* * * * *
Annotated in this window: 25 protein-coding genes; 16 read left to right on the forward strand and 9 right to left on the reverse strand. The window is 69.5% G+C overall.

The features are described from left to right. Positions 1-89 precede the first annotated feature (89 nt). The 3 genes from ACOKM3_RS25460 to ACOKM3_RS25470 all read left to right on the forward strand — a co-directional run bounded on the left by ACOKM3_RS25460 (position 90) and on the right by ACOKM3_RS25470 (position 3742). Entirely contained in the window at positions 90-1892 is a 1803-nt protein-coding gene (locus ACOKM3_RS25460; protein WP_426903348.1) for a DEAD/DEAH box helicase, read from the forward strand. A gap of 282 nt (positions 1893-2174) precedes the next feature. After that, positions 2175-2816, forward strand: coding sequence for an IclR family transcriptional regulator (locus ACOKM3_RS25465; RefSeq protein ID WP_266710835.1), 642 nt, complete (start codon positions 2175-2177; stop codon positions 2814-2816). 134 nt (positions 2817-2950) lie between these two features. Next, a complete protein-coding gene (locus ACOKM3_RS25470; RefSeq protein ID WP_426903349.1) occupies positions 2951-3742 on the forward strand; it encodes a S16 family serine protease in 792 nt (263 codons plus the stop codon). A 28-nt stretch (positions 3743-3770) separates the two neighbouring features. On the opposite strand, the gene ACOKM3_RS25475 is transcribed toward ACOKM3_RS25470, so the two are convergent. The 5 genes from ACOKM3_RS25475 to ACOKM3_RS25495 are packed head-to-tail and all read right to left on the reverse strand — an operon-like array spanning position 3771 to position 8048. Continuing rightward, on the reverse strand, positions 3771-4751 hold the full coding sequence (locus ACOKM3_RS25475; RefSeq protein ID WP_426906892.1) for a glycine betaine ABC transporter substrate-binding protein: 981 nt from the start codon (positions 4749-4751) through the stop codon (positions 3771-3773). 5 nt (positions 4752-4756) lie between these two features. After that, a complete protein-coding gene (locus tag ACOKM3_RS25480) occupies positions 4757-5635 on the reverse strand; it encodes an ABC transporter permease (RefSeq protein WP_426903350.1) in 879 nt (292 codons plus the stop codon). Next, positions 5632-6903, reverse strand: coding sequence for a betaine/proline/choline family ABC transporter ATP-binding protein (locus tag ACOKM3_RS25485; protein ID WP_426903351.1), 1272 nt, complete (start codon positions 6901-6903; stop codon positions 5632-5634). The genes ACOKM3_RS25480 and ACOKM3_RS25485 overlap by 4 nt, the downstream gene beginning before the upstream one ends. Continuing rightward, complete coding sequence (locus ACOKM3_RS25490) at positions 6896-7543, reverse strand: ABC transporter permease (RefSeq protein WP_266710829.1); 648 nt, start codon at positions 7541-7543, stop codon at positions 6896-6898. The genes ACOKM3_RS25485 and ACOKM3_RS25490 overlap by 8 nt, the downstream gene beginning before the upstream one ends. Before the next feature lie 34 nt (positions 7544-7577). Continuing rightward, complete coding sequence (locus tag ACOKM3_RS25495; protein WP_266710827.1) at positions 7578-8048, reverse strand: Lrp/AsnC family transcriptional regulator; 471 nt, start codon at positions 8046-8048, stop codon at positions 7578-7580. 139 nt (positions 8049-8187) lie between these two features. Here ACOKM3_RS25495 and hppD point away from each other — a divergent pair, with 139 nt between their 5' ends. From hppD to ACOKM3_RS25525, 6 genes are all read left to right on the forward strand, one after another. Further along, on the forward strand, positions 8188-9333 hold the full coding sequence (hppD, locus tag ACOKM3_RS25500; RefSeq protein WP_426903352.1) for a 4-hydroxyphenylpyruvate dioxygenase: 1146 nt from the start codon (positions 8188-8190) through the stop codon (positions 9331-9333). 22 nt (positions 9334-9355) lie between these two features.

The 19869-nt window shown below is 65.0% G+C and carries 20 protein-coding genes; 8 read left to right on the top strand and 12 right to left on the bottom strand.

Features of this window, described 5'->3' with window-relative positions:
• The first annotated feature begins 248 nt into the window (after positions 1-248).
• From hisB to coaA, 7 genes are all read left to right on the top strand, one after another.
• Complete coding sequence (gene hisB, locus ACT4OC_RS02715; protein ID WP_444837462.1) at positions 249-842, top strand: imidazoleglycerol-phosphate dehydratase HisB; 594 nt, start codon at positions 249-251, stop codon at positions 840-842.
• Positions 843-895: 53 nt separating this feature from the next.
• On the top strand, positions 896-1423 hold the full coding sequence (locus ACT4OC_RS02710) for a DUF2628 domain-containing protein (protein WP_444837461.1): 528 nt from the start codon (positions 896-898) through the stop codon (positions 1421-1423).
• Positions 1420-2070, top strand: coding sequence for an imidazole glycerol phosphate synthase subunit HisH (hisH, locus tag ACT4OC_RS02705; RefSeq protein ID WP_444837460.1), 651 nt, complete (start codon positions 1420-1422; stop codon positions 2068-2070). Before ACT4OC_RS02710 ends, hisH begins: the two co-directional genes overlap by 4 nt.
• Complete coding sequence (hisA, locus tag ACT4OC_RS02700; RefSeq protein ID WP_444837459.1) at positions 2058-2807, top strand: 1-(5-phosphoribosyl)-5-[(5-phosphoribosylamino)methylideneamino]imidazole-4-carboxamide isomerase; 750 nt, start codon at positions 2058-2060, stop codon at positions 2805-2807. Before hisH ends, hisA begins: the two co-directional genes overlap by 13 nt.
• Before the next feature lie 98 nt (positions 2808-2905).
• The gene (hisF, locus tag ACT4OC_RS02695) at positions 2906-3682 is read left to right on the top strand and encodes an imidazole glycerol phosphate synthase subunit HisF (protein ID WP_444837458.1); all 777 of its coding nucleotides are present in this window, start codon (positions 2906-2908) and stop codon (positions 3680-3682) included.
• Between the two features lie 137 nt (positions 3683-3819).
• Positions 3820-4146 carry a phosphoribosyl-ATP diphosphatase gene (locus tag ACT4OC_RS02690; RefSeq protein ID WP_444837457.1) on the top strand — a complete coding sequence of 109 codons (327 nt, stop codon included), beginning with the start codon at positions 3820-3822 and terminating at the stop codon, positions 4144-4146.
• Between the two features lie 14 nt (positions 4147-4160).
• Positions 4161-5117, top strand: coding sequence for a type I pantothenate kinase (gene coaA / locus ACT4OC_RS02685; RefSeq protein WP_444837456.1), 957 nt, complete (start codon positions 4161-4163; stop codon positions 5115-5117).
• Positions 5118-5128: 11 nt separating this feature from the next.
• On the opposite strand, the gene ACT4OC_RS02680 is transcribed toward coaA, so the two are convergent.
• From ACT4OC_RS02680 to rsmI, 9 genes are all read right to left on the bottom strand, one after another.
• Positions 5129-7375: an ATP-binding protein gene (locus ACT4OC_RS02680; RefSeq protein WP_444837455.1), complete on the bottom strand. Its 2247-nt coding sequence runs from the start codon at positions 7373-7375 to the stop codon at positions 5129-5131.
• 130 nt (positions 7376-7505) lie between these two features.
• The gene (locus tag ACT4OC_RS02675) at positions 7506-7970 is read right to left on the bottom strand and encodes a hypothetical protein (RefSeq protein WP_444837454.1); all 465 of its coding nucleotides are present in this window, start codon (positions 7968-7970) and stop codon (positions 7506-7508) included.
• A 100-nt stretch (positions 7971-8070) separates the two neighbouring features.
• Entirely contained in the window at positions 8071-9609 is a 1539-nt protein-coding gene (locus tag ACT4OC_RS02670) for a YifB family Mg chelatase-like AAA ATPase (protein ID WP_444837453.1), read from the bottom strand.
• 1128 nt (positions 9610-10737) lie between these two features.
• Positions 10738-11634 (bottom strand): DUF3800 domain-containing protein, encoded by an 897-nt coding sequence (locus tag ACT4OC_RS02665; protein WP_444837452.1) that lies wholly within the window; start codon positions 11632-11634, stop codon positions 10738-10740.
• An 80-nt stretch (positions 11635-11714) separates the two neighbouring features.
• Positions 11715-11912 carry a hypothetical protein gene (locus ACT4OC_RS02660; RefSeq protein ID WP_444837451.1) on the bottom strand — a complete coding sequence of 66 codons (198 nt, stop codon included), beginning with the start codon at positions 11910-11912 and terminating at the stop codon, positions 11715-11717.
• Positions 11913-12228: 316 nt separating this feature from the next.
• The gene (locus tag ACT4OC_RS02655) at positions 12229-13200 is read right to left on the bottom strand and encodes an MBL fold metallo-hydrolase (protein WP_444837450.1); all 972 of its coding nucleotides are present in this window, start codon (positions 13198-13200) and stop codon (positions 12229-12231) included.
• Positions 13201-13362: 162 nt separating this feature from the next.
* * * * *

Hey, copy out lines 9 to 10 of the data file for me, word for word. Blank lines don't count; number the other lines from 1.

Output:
• On the top strand, positions 896-1423 hold the full coding sequence (locus ACT4OC_RS02710) for a DUF2628 domain-containing protein (protein WP_444837461.1): 528 nt from the start codon (positions 896-898) through the stop codon (positions 1421-1423).
• Positions 1420-2070, top strand: coding sequence for an imidazole glycerol phosphate synthase subunit HisH (hisH, locus tag ACT4OC_RS02705; RefSeq protein ID WP_444837460.1), 651 nt, complete (start codon positions 1420-1422; stop codon positions 2068-2070). Before ACT4OC_RS02710 ends, hisH begins: the two co-directional genes overlap by 4 nt.